Last Sunday, we shared our decision to now make masks optional at our Sunday morning services. If you missed it, be sure to watch here. But in summary, throughout these months, we’ve tried to ask ourselves four questions as we’ve developed guidelines for our church gatherings:
- What does it mean to be safe?
- What does it mean to be subject to the government?
- What does it mean to care for the convictions of our brothers and sisters in the church?
- What does it mean to be the church?
Of course, the answers to those questions have never been absolutely clear, and any policy we implement will not answer each question with complete satisfaction. Nevertheless, we do believe that wrestling through those four questions together has given us some helpful guidance. Up until now, our answers have led us to require masks on Sunday mornings. We’ve felt that masks would provide needed safety, they would allow us to maintain a clear conscience before the governing authorities, they would protect the consciences of many of our church members, and they would not excessively hinder the expression of the church community. However, in recent weeks, the answers to those questions have, in our minds, changed. By most measures, we are now living in a safer environment, especially to those most vulnerable. With the CDC’s announcement, there are not the same government restrictions. We believe that we can accommodate well for varying convictions, given that most have had the opportunity to be vaccinated if so desired, and that we will be providing a fully masked area in the gym. We will also be maintaining spacing of every other row. And finally, we believe that leaving the decision up to the individual most benefits the overall health of the church. Regulating consciences at this point would probably not be most helpful for church unity.
For these reasons, we believe we can move forward in faith and make masks optional. However, we certainly recognize that this new phase presents an opportunity for division. The unity of the church has been tested throughout this past year, and that testing is by no means over. And yet, just as we’ve been encouraged by your efforts to maintain unity this past year, we are confident that this will be another opportunity to strengthen our love and commitment to each other. That said, we’d love to offer several encouragements as we move forward.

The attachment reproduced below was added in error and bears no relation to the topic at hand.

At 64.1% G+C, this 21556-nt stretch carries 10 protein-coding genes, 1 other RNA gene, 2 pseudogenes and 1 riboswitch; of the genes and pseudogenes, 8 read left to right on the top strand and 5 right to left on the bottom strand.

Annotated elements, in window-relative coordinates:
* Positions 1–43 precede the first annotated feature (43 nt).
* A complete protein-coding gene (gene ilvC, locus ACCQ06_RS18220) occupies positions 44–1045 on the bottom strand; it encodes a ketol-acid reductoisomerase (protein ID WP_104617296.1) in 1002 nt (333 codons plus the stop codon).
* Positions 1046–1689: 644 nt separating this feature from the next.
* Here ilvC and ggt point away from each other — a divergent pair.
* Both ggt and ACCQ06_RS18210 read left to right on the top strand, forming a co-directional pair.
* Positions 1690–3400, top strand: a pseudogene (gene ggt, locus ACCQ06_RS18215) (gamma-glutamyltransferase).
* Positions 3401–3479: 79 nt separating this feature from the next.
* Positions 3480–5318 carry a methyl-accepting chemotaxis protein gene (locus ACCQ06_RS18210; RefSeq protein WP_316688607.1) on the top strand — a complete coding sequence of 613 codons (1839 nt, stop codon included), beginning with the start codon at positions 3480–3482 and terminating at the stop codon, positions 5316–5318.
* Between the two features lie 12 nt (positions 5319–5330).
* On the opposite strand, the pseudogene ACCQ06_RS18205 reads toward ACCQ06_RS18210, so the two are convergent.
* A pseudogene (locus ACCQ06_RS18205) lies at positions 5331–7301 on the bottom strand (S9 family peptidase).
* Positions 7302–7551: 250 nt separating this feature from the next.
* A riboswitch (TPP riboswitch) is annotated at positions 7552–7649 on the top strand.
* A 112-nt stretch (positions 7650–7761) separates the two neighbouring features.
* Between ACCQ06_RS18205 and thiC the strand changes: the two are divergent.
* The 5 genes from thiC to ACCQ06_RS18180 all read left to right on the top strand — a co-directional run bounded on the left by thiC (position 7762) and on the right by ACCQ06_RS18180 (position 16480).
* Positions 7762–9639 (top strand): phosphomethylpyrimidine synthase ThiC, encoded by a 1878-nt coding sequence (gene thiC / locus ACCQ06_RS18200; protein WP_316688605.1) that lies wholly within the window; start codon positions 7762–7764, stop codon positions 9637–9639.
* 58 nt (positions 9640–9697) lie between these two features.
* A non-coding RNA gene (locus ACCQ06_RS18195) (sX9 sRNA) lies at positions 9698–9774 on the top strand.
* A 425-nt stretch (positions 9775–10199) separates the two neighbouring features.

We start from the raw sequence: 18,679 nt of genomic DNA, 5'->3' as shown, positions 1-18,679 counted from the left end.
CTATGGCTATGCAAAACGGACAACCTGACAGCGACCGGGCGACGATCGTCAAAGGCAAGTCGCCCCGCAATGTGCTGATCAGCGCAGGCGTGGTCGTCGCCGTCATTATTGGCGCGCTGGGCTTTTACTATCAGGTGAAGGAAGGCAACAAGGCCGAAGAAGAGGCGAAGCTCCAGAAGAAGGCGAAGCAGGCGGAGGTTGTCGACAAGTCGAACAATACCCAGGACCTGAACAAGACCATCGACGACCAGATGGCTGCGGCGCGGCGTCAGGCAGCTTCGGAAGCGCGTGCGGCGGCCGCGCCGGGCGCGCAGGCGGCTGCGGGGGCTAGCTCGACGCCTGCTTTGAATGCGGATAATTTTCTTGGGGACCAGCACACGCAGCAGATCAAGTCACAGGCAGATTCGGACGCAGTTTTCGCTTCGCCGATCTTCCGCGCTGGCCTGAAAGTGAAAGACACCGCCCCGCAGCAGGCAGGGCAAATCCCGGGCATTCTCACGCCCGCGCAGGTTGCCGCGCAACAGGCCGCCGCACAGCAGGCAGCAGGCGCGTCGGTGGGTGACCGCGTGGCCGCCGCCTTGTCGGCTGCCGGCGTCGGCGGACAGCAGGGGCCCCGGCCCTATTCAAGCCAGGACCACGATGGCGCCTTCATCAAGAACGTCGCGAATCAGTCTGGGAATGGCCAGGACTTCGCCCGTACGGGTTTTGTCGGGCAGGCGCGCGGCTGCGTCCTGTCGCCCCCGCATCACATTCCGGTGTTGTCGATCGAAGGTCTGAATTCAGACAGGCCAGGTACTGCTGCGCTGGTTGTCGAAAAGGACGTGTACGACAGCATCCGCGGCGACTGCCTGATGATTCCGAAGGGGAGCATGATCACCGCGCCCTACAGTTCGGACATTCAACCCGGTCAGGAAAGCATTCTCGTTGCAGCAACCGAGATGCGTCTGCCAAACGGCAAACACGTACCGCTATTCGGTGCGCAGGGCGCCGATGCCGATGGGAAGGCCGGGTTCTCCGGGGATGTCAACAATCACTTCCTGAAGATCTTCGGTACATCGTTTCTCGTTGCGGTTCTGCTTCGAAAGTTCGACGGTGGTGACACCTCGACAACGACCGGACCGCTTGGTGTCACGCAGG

Ask yourself those four questions. While we as a church do not feel that it is appropriate to police consciences, we do feel it appropriate to encourage all of you to still prayerfully examine your own conscience. I would encourage you to open-handedly take those four questions into a prayerful time with God and see where you arrive. After all, you may still feel the need to follow the government’s recommendations. You may feel the need to maintain a special sensitivity around certain people. Regardless, make sure you are acting thoughtfully and in faith.
Be fully convinced in your own mind. Romans 14 is such a powerful and important piece of wisdom. The entire chapter is about loving each other in the midst of differing convictions about disputable matters. I would encourage all of you to read and reread that chapter this week. Verse 5 speaks about being fully convinced in your own mind regarding the convictions you have. This doesn’t mean arrogant insensitivity, but it does mean confident resolve. In our current case, please do not feel pressured to proceed against your own conscience. It will be very easy to simply fall in line with what seems to be the majority opinion, and then wrongly burden your own conscience. Whatever conclusion you come to, walk in it confidently.
Be careful and gracious in your speech. It will be very easy to make off-handed comments that unnecessarily create defensiveness. Sometimes, it’s appropriate simply to keep your thoughts to yourself. Romans 14:22 is key here: “The faith that you have, keep between yourself and God. Blessed is the one who has no reason to pass judgment on himself for what he approves.” Walk in confidence in your own conviction, but be careful not to belittle someone else’s conviction.
Now, although we recognize the opportunity for division as we move forward, we’re not fearful. Actually, we’re very confident in this church. Over the last year, we have seen such amazing graciousness in an incredibly difficult time, and we’re expecting to see the same in this next chapter. Thank you so much for making this year a uniting time in so many ways. We’re thankful for your willingness to strive for the unity of the Spirit in the bond of peace (Ephesians 4:3).